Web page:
Via della Spada, 27/Rosso, 50123 Firenze
Between Piazza Santa Maria Novella and Piazza della Repubblica is Trattoria Marione. You can spot it by looking out for the line of people waiting for the doors to open at 7:30 p.m. for dinner. But don’t be dismayed by the line; by some power of Italian hospitality, everyone fits inside their dining room. This is a place for the classics. Get the osso buco and a few types of pasta. Go with friends, order dessert, and fall into the rhythm of dining out in Florence. —RR
Via del Porcellana, 25/R, 50123 Firenze
Come here for the pollo al burro, or butter chicken. The smell of butter inside the tight trattoria is intoxicating; it’s almost enough to get drunk off of without opening a bottle of wine. But it would be a mistake to stop with the chicken. Buy the wine, order off every section of the menu, and take your time. The rest of the world will still be there when you’re done. —RR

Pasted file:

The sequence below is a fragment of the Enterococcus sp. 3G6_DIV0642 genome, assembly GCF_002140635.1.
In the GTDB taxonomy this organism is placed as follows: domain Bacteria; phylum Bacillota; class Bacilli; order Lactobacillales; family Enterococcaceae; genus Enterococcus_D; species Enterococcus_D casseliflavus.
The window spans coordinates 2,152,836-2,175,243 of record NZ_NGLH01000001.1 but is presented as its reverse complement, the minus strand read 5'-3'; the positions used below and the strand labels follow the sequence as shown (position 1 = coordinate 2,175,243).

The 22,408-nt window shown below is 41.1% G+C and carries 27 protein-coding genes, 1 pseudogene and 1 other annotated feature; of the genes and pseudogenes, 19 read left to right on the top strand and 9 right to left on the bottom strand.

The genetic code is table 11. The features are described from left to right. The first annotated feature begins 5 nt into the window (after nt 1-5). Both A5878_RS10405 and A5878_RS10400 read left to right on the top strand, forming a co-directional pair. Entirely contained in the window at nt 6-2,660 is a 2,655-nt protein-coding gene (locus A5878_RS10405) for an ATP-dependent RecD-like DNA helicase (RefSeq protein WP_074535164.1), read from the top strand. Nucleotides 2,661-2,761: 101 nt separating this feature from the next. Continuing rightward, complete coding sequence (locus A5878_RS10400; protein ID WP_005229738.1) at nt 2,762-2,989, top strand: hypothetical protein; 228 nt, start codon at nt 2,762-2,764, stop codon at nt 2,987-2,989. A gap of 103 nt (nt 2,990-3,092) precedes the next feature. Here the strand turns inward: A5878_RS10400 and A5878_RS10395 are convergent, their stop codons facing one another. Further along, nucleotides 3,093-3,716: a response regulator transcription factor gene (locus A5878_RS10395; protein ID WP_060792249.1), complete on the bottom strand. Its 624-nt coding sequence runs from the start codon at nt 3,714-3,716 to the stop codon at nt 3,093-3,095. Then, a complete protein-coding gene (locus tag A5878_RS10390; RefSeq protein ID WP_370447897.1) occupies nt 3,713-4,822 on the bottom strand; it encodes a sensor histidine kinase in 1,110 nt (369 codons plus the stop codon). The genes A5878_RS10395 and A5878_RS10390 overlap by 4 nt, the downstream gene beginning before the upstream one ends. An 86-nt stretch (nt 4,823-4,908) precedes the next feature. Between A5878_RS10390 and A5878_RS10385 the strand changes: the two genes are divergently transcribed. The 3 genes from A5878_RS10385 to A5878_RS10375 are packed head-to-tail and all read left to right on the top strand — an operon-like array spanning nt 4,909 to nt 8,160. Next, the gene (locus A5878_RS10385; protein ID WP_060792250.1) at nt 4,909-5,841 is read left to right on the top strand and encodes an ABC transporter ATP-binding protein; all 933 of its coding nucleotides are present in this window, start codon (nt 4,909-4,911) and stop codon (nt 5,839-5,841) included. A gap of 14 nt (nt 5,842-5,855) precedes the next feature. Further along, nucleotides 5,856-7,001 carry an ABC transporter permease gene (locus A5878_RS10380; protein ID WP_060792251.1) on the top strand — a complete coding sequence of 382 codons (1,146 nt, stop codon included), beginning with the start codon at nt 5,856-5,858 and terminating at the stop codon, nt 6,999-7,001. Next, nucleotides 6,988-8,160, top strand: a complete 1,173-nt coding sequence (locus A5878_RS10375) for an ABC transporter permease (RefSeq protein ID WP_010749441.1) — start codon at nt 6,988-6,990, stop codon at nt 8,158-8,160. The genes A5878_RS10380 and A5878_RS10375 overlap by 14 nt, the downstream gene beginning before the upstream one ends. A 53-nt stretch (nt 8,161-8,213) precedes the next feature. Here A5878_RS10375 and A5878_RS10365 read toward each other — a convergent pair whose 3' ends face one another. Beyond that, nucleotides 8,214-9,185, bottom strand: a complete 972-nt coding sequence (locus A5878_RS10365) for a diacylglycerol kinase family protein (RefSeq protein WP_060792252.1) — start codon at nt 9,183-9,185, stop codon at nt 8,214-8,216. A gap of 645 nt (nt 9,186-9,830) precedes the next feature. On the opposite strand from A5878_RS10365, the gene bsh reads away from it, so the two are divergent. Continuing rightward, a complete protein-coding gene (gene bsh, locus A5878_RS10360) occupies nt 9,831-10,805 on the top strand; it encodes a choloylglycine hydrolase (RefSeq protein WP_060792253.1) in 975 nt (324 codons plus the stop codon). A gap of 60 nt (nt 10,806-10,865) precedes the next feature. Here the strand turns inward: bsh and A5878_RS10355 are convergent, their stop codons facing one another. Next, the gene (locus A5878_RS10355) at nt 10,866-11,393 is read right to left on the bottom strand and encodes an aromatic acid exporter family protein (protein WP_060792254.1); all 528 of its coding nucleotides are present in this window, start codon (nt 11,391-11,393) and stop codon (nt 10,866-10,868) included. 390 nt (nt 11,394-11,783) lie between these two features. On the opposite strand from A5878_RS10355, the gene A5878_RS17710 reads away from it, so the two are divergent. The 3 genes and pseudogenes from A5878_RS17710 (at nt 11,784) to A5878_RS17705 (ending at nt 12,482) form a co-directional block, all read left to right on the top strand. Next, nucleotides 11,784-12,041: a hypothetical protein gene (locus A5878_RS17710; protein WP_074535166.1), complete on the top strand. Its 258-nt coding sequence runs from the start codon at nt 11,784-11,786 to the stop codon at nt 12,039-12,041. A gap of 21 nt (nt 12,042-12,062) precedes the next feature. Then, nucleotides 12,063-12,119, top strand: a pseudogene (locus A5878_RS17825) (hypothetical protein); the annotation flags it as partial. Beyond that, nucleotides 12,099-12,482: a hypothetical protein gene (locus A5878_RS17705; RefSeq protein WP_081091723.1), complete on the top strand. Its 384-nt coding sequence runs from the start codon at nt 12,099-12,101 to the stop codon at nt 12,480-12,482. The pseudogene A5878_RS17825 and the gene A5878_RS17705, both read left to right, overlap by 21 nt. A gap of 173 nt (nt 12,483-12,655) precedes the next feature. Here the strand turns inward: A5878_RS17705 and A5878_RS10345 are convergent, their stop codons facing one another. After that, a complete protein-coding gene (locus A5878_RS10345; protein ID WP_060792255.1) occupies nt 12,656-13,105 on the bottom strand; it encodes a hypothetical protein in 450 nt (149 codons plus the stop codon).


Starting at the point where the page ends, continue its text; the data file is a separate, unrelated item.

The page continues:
Via dei Serragli, 32R, 50124 Firenze
Tucked behind the Basilica di Santo Spirito, it is rare to find a line at Sbrino like those at the more popular gelato shops in the neighborhood—but don’t let that fool you. While many gelaterie in Florence entice passersby with brightly colored gelato piled high with toppings, Sbrino is less flashy and more focused on quality.
Self-named as the Gelatificio Contadino (Farmer Gelato Shop), Sbrino emphasizes the excellence of Italian agricultural products, including local seasonal fruits and, most importantly, dairy. Through their social media and signs in the shop, they enthusiastically announce that the milk comes from Maria, a dairy farmer who works with her husband and daughters on a farm in the Tuscan countryside. —EV
Via Isola delle Stinche, 7R, 50122 Firenze
One of the primary questions you’ll get asked when people visit Florence is, “Where’s the best gelateria?” Now, I try to not live in a world of bests and firsts and better-thans—but the best gelateria in Florence is Vivoli. It is also one of the oldest. They make their gelato in an artisanal and traditional way, while also keeping ingredients as seasonable as possible. —GA